When President Doe assumed office (first as military, then as "elected" head of state), the fear factor easily returned. Many Liberians were "scared" of Doe, and justifiably so. I mean we were murdered, jailed, flogged and exiled - now, that’s enough to create fear in reasonable people. In 1985, on the 6th floor balcony of the Executive Mansion, when Doe told me, "If you ever call my name again, I will send you to Bella Yalla," I believed him and personally experienced the fear factor. (Actually, I had become really scared when I first walked onto the 6th floor balcony of the Mansion accompanied by security forces, because I suddenly remembered the stories of people who had "jumped" off the balcony, and died as a result. Now, did I ever call his name again? I’ll answer that later.) There was little if any respect for Doe during his 10-year rule.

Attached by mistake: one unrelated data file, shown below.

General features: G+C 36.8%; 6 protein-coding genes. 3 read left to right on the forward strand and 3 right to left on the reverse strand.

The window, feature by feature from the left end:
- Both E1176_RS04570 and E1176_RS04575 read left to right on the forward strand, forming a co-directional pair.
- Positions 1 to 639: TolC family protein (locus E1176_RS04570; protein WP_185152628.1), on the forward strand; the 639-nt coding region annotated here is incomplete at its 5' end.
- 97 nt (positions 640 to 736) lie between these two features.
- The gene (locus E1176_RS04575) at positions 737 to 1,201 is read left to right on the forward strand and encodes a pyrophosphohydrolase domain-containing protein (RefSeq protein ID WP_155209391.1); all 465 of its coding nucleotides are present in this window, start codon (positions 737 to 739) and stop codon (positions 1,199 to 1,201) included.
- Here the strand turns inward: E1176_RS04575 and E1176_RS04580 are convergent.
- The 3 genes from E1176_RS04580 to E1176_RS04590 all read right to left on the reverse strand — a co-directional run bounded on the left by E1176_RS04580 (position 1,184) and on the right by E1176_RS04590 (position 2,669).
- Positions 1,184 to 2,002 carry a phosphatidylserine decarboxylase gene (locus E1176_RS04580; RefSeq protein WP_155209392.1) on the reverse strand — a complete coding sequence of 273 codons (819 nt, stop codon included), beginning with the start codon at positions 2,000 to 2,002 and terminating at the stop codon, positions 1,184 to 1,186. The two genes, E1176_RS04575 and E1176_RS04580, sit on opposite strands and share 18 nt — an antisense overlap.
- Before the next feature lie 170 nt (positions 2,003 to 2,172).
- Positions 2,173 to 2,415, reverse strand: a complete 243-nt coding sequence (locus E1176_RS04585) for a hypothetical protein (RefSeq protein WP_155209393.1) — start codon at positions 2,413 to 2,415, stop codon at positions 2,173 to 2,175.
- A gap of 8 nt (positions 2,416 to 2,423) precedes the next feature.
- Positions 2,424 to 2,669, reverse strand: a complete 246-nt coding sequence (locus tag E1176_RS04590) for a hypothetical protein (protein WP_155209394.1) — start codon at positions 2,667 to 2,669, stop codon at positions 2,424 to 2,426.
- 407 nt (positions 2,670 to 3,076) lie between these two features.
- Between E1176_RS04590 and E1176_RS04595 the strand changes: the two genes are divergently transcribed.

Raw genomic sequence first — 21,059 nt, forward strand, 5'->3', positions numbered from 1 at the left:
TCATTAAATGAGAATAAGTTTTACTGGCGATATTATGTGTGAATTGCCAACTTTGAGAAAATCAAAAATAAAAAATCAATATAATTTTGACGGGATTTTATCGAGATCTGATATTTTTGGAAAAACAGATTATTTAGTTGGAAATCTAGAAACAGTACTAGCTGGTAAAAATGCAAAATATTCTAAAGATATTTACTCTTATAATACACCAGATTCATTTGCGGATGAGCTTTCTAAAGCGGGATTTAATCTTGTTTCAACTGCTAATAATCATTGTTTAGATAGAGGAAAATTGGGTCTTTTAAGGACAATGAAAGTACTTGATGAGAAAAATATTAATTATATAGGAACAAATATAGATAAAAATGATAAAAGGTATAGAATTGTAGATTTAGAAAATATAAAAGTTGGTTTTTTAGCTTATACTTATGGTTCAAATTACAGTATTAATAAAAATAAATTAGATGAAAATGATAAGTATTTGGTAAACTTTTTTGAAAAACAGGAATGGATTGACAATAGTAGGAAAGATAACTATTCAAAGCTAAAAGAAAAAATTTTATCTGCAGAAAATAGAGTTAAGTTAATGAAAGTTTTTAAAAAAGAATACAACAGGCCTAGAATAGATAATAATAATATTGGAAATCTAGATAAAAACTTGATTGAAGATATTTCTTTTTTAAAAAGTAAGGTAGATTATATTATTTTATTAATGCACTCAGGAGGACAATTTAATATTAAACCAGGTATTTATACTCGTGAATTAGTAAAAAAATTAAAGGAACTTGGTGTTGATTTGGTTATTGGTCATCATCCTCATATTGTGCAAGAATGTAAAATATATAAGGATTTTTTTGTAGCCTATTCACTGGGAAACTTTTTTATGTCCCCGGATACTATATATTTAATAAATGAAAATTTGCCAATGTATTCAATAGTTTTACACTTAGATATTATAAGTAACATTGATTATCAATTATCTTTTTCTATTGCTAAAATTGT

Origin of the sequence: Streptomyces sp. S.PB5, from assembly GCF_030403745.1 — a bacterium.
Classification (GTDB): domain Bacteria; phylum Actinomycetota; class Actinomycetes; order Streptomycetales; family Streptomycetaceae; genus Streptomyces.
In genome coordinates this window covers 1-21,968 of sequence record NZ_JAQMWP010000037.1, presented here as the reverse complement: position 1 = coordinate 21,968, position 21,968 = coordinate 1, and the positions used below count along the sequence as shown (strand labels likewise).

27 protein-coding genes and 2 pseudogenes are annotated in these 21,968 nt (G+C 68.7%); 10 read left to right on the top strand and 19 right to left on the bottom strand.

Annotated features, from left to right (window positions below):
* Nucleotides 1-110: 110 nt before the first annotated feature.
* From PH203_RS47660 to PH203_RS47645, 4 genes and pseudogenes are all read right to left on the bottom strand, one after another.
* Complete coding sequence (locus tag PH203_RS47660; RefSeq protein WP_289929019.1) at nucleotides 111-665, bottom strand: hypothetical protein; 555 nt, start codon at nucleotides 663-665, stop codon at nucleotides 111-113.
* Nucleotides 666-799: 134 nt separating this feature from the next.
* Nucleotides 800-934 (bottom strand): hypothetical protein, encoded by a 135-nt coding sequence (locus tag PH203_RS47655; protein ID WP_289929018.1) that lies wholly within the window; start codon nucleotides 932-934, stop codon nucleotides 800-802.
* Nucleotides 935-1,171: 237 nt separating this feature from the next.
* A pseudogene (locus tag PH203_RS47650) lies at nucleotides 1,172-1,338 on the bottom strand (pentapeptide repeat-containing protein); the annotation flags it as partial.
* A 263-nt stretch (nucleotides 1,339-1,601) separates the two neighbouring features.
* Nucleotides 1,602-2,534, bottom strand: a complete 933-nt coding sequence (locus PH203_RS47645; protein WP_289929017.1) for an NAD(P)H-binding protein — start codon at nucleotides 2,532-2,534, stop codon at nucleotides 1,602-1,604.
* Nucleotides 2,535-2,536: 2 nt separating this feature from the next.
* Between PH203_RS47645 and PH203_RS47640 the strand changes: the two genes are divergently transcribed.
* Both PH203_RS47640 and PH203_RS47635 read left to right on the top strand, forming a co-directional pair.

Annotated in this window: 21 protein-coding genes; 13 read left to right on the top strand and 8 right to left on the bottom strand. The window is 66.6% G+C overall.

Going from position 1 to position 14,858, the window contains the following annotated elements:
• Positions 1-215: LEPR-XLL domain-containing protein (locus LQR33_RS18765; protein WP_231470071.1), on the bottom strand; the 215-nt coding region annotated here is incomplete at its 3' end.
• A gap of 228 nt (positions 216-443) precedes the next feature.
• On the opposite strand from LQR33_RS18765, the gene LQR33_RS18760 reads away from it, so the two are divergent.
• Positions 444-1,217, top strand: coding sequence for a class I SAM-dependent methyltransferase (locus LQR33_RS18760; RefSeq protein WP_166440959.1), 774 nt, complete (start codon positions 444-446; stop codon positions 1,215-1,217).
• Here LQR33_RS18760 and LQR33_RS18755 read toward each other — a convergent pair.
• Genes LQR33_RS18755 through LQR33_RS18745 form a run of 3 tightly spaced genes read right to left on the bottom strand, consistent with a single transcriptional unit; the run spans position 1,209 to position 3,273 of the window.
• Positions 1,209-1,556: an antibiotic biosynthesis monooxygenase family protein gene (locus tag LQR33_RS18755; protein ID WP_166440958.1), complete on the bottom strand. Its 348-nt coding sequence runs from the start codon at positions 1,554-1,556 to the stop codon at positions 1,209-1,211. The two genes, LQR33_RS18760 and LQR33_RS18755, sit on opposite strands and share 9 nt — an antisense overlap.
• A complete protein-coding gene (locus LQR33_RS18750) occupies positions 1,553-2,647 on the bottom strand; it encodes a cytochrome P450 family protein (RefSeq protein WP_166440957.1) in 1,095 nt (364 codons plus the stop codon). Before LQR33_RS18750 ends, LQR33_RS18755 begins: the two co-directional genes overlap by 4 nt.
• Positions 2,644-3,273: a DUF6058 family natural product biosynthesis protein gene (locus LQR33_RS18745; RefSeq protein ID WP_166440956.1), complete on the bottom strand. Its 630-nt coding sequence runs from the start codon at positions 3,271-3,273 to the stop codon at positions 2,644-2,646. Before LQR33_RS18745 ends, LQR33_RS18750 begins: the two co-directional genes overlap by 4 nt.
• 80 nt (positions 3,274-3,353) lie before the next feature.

In 1997, when crime boss Charles Taylor transferred his criminal enterprise to government operations - or rather when President Taylor was inaugurated as president, the fear factor returned with a vengeance and was intensified. I mean we were murdered, jailed, beaten and exiled - and that’s sufficient to put fear in any reasonable people. As with Doe, there was little, if any respect for Taylor. Interestingly though, respect for the late President Doe began to grow posthumously, as people experienced Taylor for the hooligan, hoodlum, thug, and thief that he is, who was using the presidency of Liberia to carryout his gangster activities. You cannot fault many Liberians for showing no respect for President Taylor under these circumstances, while surely being deathly fearful of him.